When we study the work of great inventors and innovators, we find that there are plenty people who got things egregiously wrong in their first try. If you put an idea out there, others can contribute to fixing it — or you can fix it if you try new approaches.
Many ideas get better as people use them, over time. Yet so many of us spend more time trying to find the perfect idea.
Hit those slopes, avoid “Idea Debt”
Artist Kazu Kibuishi# says we create “Idea Debt” when we spend years dreaming about an awesome thing we'll do—when we have enough time (or money, or of the right people, etc.) “The truth is, no matter what you do, it will never be as great as it is in your mind, and so you’re really setting yourself up for failure.”
That's because it's much easier to develop good taste than it is to create great products from it. Kibuishi enjoys snowboarding. He noticed that some people took a long time to decide whether to hit the slopes. As they waited they got cold… and their skill didn't get any better.
The first draft of anything is far from perfect. It's the doing that gets it better.
To stand out, stand up
Anyone who's ever accomplished something remarkable has spent less time wrestling with the idea, and more trying to make something with it. “You'll hit gold more often if you simply try out a lot of things,” says Ira Glass, host and producer of This American Life.
To do something that stands out we should build a tremendous body of work.
Making something that is interesting comes with a hard process. The problem, says Glass, is that nobody tells us when we're getting started — there is a gap between our taste and our creations.
It's far easier to see in our mind's eye what something should look like, than it is building the skill to make it. How we think about ideas drives what we do with them.
Ideas are networks
Darwin discovered there was something peculiar in the crowded waters of a reef set in a desolate habitat in the Indian Ocean. He noted the observation he made about the coral reef, “so many different life forms, occupying such a vast array of ecological niches, inhabiting waters that were otherwise nutrient poor.”
That was the hint that would shape his larger theory about the innovative persistence of life years later. Great ideas fade into view over long periods of time.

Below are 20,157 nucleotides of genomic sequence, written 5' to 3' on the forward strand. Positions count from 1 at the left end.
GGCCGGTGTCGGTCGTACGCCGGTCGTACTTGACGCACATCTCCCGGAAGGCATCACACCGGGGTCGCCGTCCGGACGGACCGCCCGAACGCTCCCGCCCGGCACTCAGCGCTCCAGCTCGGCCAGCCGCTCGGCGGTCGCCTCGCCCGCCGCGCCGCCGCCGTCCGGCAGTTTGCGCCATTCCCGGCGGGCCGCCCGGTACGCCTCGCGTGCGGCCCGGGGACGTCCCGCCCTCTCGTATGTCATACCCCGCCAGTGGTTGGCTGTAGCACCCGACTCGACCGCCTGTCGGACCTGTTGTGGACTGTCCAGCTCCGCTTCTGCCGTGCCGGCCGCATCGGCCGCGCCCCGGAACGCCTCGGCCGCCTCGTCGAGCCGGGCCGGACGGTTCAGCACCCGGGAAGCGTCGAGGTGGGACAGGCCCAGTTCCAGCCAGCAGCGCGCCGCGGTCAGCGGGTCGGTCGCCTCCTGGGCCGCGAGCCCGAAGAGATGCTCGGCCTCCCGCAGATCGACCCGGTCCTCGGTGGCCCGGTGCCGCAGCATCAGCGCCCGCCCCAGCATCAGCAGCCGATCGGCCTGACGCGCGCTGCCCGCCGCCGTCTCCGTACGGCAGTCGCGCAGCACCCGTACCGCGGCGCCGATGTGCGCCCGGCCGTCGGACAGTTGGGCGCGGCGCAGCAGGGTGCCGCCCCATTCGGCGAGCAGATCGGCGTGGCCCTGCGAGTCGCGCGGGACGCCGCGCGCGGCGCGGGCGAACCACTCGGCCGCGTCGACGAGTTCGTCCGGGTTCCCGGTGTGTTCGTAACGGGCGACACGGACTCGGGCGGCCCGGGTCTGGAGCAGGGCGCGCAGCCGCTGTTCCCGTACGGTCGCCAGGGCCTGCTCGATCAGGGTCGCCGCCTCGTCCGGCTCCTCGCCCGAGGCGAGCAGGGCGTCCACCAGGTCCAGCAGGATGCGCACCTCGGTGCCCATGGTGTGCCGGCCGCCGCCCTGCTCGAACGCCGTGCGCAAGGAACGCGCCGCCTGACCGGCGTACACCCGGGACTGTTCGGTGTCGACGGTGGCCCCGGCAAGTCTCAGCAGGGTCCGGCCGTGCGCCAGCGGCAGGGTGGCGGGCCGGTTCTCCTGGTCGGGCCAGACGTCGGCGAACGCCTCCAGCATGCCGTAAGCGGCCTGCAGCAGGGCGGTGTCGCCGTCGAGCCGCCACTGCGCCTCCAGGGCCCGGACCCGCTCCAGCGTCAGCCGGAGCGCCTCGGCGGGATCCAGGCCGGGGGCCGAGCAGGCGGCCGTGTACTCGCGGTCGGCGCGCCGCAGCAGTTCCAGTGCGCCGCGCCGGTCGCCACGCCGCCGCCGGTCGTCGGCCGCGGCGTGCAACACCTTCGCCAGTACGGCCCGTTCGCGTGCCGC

Darwin had the full theory of natural selection brewing in his mind for many months before he had his alleged epiphany while reading Malthus in October of 1838. Stephen Johnson says an idea is thus not a single thing, it's “a network.”
We combine it with other observations we made, add insights from the people who came before us… and find collaborators to expand and extend our own experience.
Be a patient teacher and an aggressive learner
Enrico Fermi was an Italian physicist at a time when physics wasn't held in high esteem in Italy. The 1938 Nobel Prize winner earned his leadership status through work.
Fermi was versed in both theory and an experimental physics — publishing the results of his thinking, learning new languages to access and join the European scientific community, and supporting the discipline at home got him noticed.
His consistent displays of competence, his support of peer scientists across Europe, his sharp intelligence and passion for physics, and some sheer luck, catapulted him from fairly humble origins to the world's stage.
The shortest path to getting noticed is to notice first. Building trust with opinion leaders in any community is a critical stepping stone in getting people to adopt an idea. We need to be patient teachers… and aggressive learners, at the same time.
Perfect is the enemy of done
Author Richard Bach says, “Everything you see and touch was once an invisible idea until someone chose to bring it into being. Any powerful ideas is absolutely fascinating and absolutely useless until we choose to use it.”
To get an idea done, we often need to get past our sense of self.
What it takes to make an idea happen doesn't challenge only existing limiting frames in general—it challenges us in the process. Which is why we become conflicted about our sanity and rife with self-doubt. Learning how to share an idea is an important step.
We all think our ideas are good. Many of them are. Adoption is the validation that the idea was good. If we get past the need to be perfect—both in mindset and personal culture (or self-imposed peer pressure)—we can get to done.
Our actions change our reality.
I was that creative who loved all her ideas. My mother still smiles to this day when we reminisce. “Which drawing (or poem) do you like best?” I would ask. She'd pause what she was doing and take time to consider, then pick one.
“What's wrong with the other?” I'd say quickly.
A better question would have been, “What makes it your favorite?” (market research!) because I would have learned much more.
With time, we learn the right actions.